Feeds

IBM files patent for shorter meetings

Tackles the 'arbitrary hour-based scheduling paradigm'

5 things you didn’t know about cloud backup

Excellent news for employers who can't help feeling business is being hit hard by traditional meetings where one hour is set aside for the get-together, regardless of whether there's actually an agenda substantial enough to fill the time: IBM has filed a patent aimed at tackling the "arbitrary hour-based scheduling paradigm".

The blurb elaborates: "A significant source of wasted time is the general predisposition to using integral units of time, based on hour or half hour increments. This is especially true of business meetings, which are invariably scheduled to last an hour.

"Meeting attendees will fill the full hour for which the meeting is scheduled regardless of whether the entire hour is necessary to address the business at hand. The result of this is that a meeting that could have taken less than an hour will end up wasting time due to the arbitrary hour-based scheduling paradigm."

Fair enough. And the solution? Well, IBM notes that "if an hour were shorter, by a small amount, we would be more focused, and accomplish the same amount of work, but in less real time, thereby increasing productivity".

Cue a "time template including a plurality of predefined time intervals for scheduling meetings" which can be deployed "across a collaborative system".

In case you're wondering, said plurality of time intervals "may include at least a first time interval having a first duration and a second time interval having a second duration different than the first time interval".

Rather brilliantly, IBM explains that its "relatively shorter time intervals" could "facilitate meetings and appointments having a relatively short anticipated duration". The benefit of this is that "with a relatively shorter scheduled time for a meeting, attendees of the meeting may be required to maintain greater focus in order to accomplish the goals of the meeting in the scheduled time".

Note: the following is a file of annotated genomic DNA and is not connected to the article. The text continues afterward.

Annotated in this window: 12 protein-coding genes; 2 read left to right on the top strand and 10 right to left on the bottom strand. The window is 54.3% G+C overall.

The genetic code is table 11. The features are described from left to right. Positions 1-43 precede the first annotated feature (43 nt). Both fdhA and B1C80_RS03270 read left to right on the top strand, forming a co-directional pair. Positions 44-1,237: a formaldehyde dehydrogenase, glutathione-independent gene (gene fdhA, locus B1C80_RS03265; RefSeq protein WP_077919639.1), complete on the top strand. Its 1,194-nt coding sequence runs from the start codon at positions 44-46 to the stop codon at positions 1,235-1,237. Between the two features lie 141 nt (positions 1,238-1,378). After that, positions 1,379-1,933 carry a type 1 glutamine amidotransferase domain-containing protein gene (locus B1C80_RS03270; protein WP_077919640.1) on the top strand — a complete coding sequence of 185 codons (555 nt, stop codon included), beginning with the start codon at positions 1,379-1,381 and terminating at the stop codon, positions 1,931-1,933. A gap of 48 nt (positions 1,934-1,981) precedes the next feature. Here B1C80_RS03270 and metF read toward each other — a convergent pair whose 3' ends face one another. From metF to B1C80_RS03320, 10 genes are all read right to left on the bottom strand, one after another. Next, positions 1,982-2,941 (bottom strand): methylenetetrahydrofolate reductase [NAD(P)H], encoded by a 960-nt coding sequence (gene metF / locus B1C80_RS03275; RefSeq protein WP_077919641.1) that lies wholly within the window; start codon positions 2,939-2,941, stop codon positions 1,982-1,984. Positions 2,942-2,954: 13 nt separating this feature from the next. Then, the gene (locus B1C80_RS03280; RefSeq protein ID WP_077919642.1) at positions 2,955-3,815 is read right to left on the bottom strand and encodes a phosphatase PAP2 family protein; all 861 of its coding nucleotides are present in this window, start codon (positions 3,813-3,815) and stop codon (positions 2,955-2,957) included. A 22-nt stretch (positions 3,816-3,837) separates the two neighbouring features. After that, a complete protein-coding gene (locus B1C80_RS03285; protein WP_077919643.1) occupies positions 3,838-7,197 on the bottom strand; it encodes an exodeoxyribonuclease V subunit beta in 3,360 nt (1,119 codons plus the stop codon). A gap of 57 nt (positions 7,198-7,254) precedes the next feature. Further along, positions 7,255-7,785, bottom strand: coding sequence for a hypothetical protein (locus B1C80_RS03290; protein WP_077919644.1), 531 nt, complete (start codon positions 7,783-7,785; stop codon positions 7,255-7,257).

But what happens if you've got a lot a stuff to discuss at your meeting? Fret not - IBM has got it covered: "Relatively longer time intervals may accommodate longer and/or more involved meetings."

Phew. Quite how much IBM's hour-redefining software will cost remains to be seen, and here's one poser for would-be buyers to consider: Do they schedule a one-hour meeting to discuss the possible purchase or pencil in a rather shorter predefined time interval of two minutes - more than enough to decide against investing in this preposterous nonsense. ®

Secure remote control for conventional and virtual desktops

More from The Register

next story
BBC: We're going to slip CODING into kids' TV
Pureed-carrot-in-ice cream C++ surprise
China: You, Microsoft. Office-Windows 'compatibility'. You have 20 days to explain
Told to cough up more details as antitrust probe goes deeper
Windows 7 settles as Windows XP use finally starts to slip … a bit
And at the back of the field, Windows 8.1 is sprinting away from Windows 8
Linux turns 23 and Linus Torvalds celebrates as only he can
No, not with swearing, but by controlling the release cycle
Scratched PC-dispatch patch patched, hatched in batch rematch
Windows security update fixed after triggering blue screens (and screams) of death
This is how I set about making a fortune with my own startup
Would you leave your well-paid job to chase your dream?
prev story

Whitepapers

Implementing global e-invoicing with guaranteed legal certainty
Explaining the role local tax compliance plays in successful supply chain management and e-business and how leading global brands are addressing this.
Endpoint data privacy in the cloud is easier than you think
Innovations in encryption and storage resolve issues of data privacy and key requirements for companies to look for in a solution.
Why cloud backup?
Combining the latest advancements in disk-based backup with secure, integrated, cloud technologies offer organizations fast and assured recovery of their critical enterprise data.
Consolidation: The Foundation for IT Business Transformation
In this whitepaper learn how effective consolidation of IT and business resources can enable multiple, meaningful business benefits.
High Performance for All
While HPC is not new, it has traditionally been seen as a specialist area – is it now geared up to meet more mainstream requirements?